Oh man. Eno playing an EMS VCS3.
That synthesizer single handedly steered me away from music education and into composition and performance. My alma mater has (had?) one in their music studio and, as the only student at the college who had any interest in taking Intro to Electronic Music, I was given free reign to play with it and all the other great vintage gear in the studio (tape machines, Yamaha DX7 IIFD, some primitive orchestral sampler MIDI box… all kinds of great inspiring stuff). All that gear, combined with the realization that I just didn’t feel comfortable standing in front of a classroom full of kids, led me to give up on music education (though I still earned the degree).
I would spend, quite literally, all night locked alone in that studio playing with the VCS3. That joystick was badass and the routing matrix was a much better solution to patching than the cables typical of other modular synths, and the Ring Modulator was brilliant.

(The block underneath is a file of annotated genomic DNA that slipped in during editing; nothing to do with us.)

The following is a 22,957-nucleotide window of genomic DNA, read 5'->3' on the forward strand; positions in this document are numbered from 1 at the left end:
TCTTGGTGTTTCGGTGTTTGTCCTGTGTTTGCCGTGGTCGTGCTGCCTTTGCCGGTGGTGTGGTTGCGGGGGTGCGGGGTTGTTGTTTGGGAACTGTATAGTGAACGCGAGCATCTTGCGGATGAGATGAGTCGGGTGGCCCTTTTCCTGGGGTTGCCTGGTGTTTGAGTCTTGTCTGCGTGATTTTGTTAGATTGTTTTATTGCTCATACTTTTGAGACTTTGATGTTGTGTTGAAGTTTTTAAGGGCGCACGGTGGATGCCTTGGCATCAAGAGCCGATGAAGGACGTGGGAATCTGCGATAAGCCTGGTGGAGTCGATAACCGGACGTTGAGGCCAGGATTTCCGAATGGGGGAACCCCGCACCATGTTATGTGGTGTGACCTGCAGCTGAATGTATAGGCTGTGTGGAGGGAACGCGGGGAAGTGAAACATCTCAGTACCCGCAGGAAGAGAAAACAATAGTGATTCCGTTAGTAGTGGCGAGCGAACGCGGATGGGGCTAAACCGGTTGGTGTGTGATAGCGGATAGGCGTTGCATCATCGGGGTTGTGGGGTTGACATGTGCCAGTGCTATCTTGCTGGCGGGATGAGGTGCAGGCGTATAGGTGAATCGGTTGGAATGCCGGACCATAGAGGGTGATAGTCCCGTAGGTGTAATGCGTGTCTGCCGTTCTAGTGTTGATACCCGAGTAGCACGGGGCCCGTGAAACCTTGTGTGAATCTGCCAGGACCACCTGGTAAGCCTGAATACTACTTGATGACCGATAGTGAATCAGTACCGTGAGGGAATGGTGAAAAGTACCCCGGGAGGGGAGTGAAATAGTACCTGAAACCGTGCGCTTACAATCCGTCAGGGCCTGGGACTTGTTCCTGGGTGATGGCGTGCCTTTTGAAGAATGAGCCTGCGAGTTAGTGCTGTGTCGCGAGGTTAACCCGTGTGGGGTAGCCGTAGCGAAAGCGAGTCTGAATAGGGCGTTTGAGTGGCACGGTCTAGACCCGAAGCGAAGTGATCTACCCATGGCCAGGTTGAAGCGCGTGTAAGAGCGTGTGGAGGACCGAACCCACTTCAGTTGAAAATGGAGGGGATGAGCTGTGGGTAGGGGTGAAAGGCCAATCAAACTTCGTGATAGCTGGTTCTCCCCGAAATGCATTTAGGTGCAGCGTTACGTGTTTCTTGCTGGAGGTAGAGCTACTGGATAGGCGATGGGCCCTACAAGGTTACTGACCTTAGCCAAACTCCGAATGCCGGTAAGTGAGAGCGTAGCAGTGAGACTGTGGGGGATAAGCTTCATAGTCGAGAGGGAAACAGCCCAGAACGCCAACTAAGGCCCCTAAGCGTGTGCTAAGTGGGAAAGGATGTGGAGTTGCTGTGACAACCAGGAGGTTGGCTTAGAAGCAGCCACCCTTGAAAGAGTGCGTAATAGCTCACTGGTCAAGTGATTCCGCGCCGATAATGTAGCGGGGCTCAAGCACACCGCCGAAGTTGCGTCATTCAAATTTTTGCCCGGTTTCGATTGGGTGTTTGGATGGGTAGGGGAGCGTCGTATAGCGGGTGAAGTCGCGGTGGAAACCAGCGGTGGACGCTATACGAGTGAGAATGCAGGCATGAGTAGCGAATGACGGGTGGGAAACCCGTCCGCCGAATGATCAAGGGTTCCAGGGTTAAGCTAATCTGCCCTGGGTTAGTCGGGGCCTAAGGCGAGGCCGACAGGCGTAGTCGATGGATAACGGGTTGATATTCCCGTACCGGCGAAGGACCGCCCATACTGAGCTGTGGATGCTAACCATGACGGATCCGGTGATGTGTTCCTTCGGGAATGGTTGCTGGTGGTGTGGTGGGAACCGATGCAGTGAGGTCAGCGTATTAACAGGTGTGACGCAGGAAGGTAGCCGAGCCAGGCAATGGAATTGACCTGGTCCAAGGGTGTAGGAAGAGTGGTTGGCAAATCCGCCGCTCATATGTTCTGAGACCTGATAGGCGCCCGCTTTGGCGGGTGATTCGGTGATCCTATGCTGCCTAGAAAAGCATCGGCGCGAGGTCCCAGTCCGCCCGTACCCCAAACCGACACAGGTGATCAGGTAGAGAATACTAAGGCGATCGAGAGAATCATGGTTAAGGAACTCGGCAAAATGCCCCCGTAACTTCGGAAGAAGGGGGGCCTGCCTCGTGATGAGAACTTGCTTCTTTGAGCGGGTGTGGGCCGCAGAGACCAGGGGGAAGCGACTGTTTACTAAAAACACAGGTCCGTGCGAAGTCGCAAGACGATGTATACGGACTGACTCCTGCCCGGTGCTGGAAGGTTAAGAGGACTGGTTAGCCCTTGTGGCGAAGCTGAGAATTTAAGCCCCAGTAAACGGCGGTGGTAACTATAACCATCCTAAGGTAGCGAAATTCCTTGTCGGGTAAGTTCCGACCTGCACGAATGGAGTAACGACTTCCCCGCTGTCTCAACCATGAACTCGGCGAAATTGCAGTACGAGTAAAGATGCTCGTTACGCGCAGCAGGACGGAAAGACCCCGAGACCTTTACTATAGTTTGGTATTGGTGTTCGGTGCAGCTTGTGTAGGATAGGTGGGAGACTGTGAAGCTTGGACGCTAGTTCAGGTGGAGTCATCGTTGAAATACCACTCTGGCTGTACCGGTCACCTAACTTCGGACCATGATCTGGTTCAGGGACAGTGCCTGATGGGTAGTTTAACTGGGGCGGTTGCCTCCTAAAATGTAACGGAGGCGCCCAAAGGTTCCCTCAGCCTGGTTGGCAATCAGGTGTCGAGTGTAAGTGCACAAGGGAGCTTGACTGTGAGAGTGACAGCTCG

I still miss cranking the volume up, manually syncing those three oscillators, patching them into the filter, and slowly sweeping through its frequency range. I swear the whole music building would vibrate.
That tactile control of synthesis - the feeling of the knobs and dials and switches in your fingers - is something I’ll never forget. Just looking at this gif I can still remember how smoothly those 30 year old pots turned, with just the right amount of pressure and resistance so that you actually had to put some effort into the action. Goddamn. I need to contact them and see if they still own it.
Only in dreams
Hmmm. What do you do when someone on Facebook suggests you become friends with an ex-girlfriend from college that:
- Denied knowing you even existed when she was asked about you by your best friend (himself a stranger to her) a few months after the relationship ended…
- Hasn’t spoken a word to you since the breakup occured (about 8 years ago, including the duration of our senior year of college)…
- Is now married with a baby…